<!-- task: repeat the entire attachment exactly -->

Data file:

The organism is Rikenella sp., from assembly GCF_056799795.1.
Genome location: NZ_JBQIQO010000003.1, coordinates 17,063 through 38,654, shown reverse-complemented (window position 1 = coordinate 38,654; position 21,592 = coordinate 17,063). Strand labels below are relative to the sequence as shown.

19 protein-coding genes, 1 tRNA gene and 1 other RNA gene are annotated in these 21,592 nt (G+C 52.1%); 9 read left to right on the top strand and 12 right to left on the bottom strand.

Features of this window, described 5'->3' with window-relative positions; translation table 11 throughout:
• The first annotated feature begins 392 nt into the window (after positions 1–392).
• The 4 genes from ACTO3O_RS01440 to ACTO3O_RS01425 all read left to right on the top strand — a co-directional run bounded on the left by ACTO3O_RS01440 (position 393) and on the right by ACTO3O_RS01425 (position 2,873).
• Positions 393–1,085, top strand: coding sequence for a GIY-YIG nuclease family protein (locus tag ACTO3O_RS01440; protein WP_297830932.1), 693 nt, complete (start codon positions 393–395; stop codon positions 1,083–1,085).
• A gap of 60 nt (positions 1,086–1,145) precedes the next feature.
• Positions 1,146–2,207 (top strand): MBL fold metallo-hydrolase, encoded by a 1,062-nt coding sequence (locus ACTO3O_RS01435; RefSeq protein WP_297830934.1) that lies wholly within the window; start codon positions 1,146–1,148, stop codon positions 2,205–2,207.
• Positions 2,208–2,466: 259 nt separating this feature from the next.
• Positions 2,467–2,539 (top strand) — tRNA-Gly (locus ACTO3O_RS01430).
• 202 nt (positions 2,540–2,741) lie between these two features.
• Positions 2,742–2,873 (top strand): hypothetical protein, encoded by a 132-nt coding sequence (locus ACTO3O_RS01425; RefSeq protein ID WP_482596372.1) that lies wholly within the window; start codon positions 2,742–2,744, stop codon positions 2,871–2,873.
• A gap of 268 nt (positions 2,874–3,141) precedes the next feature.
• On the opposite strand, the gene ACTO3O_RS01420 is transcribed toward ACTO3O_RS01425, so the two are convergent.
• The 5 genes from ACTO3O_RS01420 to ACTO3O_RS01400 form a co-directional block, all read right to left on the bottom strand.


The organism is Rikenella sp., from assembly GCF_056799795.1.
Genome location: NZ_JBQIQO010000003.1, coordinates 17,063 through 38,654, shown reverse-complemented (window position 1 = coordinate 38,654; position 21,592 = coordinate 17,063). Strand labels below are relative to the sequence as shown.

19 protein-coding genes, 1 tRNA gene and 1 other RNA gene are annotated in these 21,592 nt (G+C 52.1%); 9 read left to right on the top strand and 12 right to left on the bottom strand.

Features of this window, described 5'->3' with window-relative positions; translation table 11 throughout:
• The first annotated feature begins 392 nt into the window (after positions 1–392).
• The 4 genes from ACTO3O_RS01440 to ACTO3O_RS01425 all read left to right on the top strand — a co-directional run bounded on the left by ACTO3O_RS01440 (position 393) and on the right by ACTO3O_RS01425 (position 2,873).
• Positions 393–1,085, top strand: coding sequence for a GIY-YIG nuclease family protein (locus tag ACTO3O_RS01440; protein WP_297830932.1), 693 nt, complete (start codon positions 393–395; stop codon positions 1,083–1,085).
• A gap of 60 nt (positions 1,086–1,145) precedes the next feature.
• Positions 1,146–2,207 (top strand): MBL fold metallo-hydrolase, encoded by a 1,062-nt coding sequence (locus ACTO3O_RS01435; RefSeq protein WP_297830934.1) that lies wholly within the window; start codon positions 1,146–1,148, stop codon positions 2,205–2,207.
• Positions 2,208–2,466: 259 nt separating this feature from the next.
• Positions 2,467–2,539 (top strand) — tRNA-Gly (locus ACTO3O_RS01430).
• 202 nt (positions 2,540–2,741) lie between these two features.
• Positions 2,742–2,873 (top strand): hypothetical protein, encoded by a 132-nt coding sequence (locus ACTO3O_RS01425; RefSeq protein ID WP_482596372.1) that lies wholly within the window; start codon positions 2,742–2,744, stop codon positions 2,871–2,873.
• A gap of 268 nt (positions 2,874–3,141) precedes the next feature.
• On the opposite strand, the gene ACTO3O_RS01420 is transcribed toward ACTO3O_RS01425, so the two are convergent.
• The 5 genes from ACTO3O_RS01420 to ACTO3O_RS01400 form a co-directional block, all read right to left on the bottom strand.